Anemona Hartocollisjan, New York Times, January 4, 2016
Kedra Ishop got results.
A year after Dr. Ishop began her new job here as enrollment manager at the University of Michigan–responsible for shaping the makeup of incoming classes–the university increased the number of minority students in the 2015 freshman class by almost 20 percent, to the highest percentage since 2005.
African-Americans gained the most. It was a significant change at an institution where minority enrollment plunged after Michigan voters banned affirmative action in 2006.
Now, Dr. Ishop may be showing the way forward for many colleges as the Supreme Court considers a challenge to the affirmative action policy of the University of Texas at Austin, where she honed her skills. The case could result in a decision that applies narrowly to the Texas process, or it could take the bigger leap of ending the use of race as a factor in college admissions.
The battle over affirmative action has been waged across the country as Arizona, California, Florida, Nebraska, New Hampshire, Oklahoma and Washington have also banned the practice.
The results, according to a report by the Century Foundation, a public policy research group, have been mixed. Seven of 11 flagship universities in those states achieved as much or more diversity through strategies like guaranteeing admission for top graduates from each high school in the state, giving priority to low-income students, improving financial aid packages, stepping up recruitment and eliminating legacy preferences.
The main exceptions, the foundation said, were the three most elite universities: the University of Michigan; the University of California, Berkeley; and the University of California, Los Angeles.
Given the long-term trend, Michigan officials are wary of calling their approach an unqualified success. They say one year is not enough to consider the matter closed, especially after years of sluggish minority enrollment.
In a brief that Michigan filed in the Texas case, officials told the justices that the overall drop in minority enrollment since 2006 was a “cautionary tale” about the difficulty of choosing a diverse class without being able to consider race. They said that since the statewide ban, a panoply of recruitment and outreach efforts had fallen short. Using low income as a proxy for race also had not been effective, they said, because there are far more white students than black students in Michigan who come from low-income families and have the threshold test scores for admission.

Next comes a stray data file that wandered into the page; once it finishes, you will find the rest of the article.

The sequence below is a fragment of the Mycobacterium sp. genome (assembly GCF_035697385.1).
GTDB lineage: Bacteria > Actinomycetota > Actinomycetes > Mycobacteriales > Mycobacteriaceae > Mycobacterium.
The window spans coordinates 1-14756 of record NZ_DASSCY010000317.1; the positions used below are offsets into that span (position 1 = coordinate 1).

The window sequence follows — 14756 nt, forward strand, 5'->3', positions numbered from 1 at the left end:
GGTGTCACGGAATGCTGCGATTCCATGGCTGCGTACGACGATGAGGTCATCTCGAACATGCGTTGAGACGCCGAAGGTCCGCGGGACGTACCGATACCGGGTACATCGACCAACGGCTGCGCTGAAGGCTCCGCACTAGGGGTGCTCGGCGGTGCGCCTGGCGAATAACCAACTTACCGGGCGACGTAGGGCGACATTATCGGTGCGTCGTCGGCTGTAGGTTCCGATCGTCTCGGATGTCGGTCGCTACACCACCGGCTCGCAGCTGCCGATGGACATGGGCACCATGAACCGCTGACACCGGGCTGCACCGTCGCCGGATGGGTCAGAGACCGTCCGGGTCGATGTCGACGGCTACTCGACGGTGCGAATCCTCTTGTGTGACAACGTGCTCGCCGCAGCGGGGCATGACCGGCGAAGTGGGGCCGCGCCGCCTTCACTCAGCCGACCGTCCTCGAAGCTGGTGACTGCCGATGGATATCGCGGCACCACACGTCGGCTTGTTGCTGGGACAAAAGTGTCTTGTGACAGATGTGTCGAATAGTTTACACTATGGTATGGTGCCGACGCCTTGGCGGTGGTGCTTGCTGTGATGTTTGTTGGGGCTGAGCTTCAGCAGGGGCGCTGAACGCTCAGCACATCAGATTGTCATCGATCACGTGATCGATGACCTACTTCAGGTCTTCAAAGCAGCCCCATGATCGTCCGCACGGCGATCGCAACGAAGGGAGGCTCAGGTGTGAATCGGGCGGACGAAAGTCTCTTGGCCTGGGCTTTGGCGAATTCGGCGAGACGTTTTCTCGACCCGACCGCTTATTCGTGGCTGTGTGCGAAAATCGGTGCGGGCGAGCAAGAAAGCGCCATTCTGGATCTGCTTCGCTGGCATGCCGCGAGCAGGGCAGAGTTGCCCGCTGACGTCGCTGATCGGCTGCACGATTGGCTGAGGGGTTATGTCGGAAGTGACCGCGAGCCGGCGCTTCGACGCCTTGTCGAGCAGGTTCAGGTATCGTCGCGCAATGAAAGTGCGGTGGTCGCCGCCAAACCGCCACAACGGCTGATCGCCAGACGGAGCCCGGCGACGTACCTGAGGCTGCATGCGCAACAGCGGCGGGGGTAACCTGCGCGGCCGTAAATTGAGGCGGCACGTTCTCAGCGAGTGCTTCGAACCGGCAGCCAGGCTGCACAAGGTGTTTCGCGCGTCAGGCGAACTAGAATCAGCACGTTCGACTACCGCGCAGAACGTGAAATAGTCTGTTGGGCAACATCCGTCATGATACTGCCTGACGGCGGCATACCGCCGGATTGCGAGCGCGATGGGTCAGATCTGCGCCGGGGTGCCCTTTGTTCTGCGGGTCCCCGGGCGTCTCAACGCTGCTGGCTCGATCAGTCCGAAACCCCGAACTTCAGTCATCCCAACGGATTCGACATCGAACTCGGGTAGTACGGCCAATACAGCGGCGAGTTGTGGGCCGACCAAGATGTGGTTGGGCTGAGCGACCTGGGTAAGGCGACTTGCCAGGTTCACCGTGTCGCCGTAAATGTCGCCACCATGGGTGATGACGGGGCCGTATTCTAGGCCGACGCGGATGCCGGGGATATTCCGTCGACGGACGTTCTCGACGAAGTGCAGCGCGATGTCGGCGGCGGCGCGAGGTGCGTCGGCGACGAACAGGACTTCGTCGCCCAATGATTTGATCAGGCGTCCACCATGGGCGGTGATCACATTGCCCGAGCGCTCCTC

And they said that even now, the overall numbers of minority students are still lower than they were in 2006: 12 percent down for undergraduates and 14.5 percent lower for professional-school students.
A major problem, the brief argued, is that other elite institutions draw on the same population of blacks and Hispanics that it wants to admit. On this point, Richard Kahlenberg, a senior fellow at the Century Foundation, agreed, but he said the problem was that just about everyone else has affirmative action, not that Michigan lacks it.
At Michigan, Dr. Ishop has focused on maximizing the number of students offered admission who enroll, what educators call “yield.” At Michigan, the yield is close to 70 percent for in-state undergraduates, which hardly changed from 2014 to 2015; for all freshmen, it was 45 percent last fall, up from 41 percent in 2014.
After the 2015 freshman class was offered admission, everyone from faculty members to deans to alumni to students made personal calls to encourage students to attend. Student aid was increased and relabeled as “tuition” scholarships, because families were found to respond to that word more than to the dollar amount.
In addition, the size of the freshman class was cut, by 434 students to 6,071, and no one was admitted off the waiting list, which favors higher-income–often white and Asian–students, who can afford to put down a deposit to reserve admission at another college while they wait.
While the number of black and Hispanic freshmen jumped by a combined 23.5 percent, the number of whites and Asians fell. Black enrollment gained the most, rising to 5.11 percent of the freshman class from 3.84 percent the year before, a gain that though small, just 58 students, has been surprisingly visible, students said.